SEATTLE — Sanitation is described by UNICEF as a comprehensive term referring to “interventions that reduce human exposure to diseases by providing a clean environment”. Certain poor and developing parts of the world are in dire need of such interventions, as human exposure to fecal matter has been responsible for large numbers of illnesses and deaths among children due to intestinal infections and food and water contamination. It is estimated that 1.4 million children die each year due to diseases caused by unsafe drinking water and poor sanitation. At present, 2.4 billion people do not use proper sanitation. Worldwide, 946 million people practice open defecation; 564 million of these live in India. The sanitation crisis is so pronounced in India that nearly half of its 1.2 billion people do not have toilets at home.
Clean India Campaign a Major Effort to Combat Sanitation Crisis in India
While India has been grappling with the problem of poor sanitation since its independence, a significant step was taken in 2014 when the current Prime Minister of India, Narendra Modi, launched the Swachh Bharat Abhiyan (SBA), or Clean India Campaign. The campaign aims to build 100 million toilets in the country by 2019 to tackle the problems associated with poor sanitation, especially open defecation, which is practiced by 44 percent of the population.
It is estimated that since then, sanitation coverage has increased from 41.92 percent in 2014 to 64.18 percent in 2017. In 2017, the government also managed to reach the halfway mark by building more than 50 million toilets in the country and seven states/union territories were declared Open Defecation Free (ODF). Under the SBA campaign, 475 cities have been certified ODF.
Urban Areas Work to Build Adequate Sanitation Infrastructure
However, the government’s attempts at creating awareness, building community latrines on a large scale and providing subsidies for constructing latrines in homes have not ended the sanitation crisis entirely. With the influx of people into cities, there is not only a shortage of space but also of sanitation facilities. Currently, 157 million people in Indian cities lack access to private toilets. Most drainage and sewage systems are outdated and not equipped to process the large amounts of human waste produced by the cities and their innumerable informal settlements. There is also a lack of adequate waste treatment plants, which results in massive quantities of waste being dumped into rivers. Untreated sewage from urban centers ends up polluting rivers and causes further health risks when it contaminates groundwater supplies.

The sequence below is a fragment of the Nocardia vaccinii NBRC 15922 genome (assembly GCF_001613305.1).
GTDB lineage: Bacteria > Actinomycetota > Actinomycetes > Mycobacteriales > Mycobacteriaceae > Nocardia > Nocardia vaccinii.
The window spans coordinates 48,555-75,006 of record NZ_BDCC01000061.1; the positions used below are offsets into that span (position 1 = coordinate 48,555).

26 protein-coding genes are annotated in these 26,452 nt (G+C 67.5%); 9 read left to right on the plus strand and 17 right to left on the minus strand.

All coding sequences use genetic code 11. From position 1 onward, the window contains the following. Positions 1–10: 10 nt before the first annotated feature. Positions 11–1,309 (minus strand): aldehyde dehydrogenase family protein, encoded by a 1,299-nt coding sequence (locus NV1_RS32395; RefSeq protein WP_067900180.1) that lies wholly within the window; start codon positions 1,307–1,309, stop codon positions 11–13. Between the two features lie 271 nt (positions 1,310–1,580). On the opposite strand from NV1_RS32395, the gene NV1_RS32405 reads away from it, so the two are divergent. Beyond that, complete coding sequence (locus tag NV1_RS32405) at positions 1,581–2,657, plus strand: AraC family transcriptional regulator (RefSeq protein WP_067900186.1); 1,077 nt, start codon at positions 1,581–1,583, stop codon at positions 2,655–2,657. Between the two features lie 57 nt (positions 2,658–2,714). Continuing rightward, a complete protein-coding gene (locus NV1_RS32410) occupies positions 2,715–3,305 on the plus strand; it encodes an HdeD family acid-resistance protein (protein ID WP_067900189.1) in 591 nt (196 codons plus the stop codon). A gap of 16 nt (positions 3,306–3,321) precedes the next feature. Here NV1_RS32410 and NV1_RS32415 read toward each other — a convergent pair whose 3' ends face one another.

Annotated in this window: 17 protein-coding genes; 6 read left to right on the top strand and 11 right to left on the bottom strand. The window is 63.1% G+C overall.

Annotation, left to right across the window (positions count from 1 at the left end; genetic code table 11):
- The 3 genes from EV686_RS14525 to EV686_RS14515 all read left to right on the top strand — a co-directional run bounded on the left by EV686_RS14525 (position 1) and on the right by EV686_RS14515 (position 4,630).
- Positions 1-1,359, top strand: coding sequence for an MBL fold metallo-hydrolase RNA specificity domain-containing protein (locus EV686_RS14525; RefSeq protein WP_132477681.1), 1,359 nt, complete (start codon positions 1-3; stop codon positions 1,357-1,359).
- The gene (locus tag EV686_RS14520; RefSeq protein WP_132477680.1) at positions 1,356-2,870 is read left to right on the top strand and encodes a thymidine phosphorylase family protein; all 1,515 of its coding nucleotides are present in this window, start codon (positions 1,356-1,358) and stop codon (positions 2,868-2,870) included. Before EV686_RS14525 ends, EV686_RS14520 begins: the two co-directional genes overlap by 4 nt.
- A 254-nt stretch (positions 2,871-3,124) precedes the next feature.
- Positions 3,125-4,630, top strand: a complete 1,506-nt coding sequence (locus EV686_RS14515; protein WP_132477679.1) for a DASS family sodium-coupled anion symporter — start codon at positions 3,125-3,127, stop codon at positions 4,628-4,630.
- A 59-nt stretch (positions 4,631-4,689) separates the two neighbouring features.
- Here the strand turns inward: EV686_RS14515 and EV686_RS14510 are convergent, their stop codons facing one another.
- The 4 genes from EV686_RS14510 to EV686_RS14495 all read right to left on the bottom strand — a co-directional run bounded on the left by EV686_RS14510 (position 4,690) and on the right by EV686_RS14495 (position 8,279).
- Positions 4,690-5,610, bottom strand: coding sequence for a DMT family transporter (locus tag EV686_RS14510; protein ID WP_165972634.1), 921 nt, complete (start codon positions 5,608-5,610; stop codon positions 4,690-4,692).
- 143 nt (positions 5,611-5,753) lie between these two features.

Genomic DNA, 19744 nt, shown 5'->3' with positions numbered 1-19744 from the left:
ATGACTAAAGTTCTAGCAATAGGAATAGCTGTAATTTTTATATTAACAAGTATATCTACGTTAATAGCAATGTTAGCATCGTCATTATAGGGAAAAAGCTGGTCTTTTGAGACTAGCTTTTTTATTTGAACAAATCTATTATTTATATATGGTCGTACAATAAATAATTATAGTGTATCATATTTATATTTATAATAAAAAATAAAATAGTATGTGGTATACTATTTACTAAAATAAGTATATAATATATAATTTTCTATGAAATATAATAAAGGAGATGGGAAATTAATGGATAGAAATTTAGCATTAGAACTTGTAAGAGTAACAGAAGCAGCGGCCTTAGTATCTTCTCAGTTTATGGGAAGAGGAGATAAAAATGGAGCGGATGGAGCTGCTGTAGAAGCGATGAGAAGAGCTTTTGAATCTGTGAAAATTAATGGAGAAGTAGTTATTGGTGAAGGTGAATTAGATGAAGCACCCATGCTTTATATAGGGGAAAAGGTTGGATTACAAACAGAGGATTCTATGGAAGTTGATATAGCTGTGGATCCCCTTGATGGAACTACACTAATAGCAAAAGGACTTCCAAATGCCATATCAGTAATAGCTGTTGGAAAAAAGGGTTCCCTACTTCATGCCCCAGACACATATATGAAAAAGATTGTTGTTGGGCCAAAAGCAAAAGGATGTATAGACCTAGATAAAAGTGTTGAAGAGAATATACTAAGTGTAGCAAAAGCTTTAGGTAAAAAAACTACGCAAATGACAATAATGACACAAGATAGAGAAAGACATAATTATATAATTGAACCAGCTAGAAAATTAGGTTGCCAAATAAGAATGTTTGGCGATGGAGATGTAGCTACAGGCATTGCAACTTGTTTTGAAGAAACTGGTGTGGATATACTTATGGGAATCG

One part of the SBA involves the cleaning up of rivers, which is intrinsically related to improving the sanitation crisis in India. The Bill and Melinda Gates Foundation, under its Water, Sanitation and Hygiene Programme, has also been working on developing innovative technologies to tackle solid and septic waste management and sewage treatment in select cities (Pune, Warangal, Dungarpur and Trichy) in India.
In 2015, the government of India launched a program called the Atal Mission for Rejuvenation and Urban Transformation, aimed at creating proper sewage networks, septic management and water distribution for 500 cities across the country. The government also allocated funds to the states in order to make them equal partners in the planning and implementation of such projects under the State Annual Action Plans. States like Maharashtra, Tamil Nadu and Odisha have already issued state-level septic management policies. In addition, the National Policy on Faecal Sludge and Septage Management by the Ministry of Urban Development in India aims to bring together the central government, states and local bodies to ensure proper implementation of onsite sanitation services and fecal sludge and septage management across urban India.
Rural India Looks to Eliminate Open Defecation
The obstacles to improving the sanitation problem in rural India include poverty, cultural prejudices, lack of awareness, and a shortage of running water, among others. Sixty-five percent of the rural population in India either practices open defecation or has inadequate access to toilet facilities. Cultural prejudice often hinders villagers from using toilets inside their homes, as toilets are considered unclean spaces that pollute the rest of the house.
In 2016, the state of Chhattisgarh saw an improvement in sanitation as the number of ODF villages increased from 20 in 2014 to 1,644 in 2016. However, despite improvements, India still falls behind countries like Vietnam, which are close to eradicating open defecation completely. Though a lot still needs to be accomplished, the Swachh Bharat Gramin (Rural) Mission has been working towards accelerating sanitation coverage and motivating communities to adopt proper sanitation practices through information and health education. It is estimated that since 2014, 394,462 villages have been rendered ODF.
In the same year, Narendra Modi recognized Kunwar Bai, a 105-year-old woman, as a mascot for the Clean India Campaign when she inspired her village and subsequently a district of 800,000 people to end open defecation by investing in building toilets.
The awareness programs under SBA have been making a huge impact on the infrastructure and behavioral practices of sanitation. Many businesses, nonprofit organizations and leading organizations such as the World Bank, the World Health Organization, the Bill and Melinda Gates Foundation, USAID, UNICEF and the United Nations have been supporting the Clean India Campaign and are contributing to solving the sanitation crisis in India. Though some large states like Uttar Pradesh and Bihar have shown slow progress, the SBA remains undaunted in its attempts to improve the quality of sanitation practices in the country.
– Jayendrina Singha Ray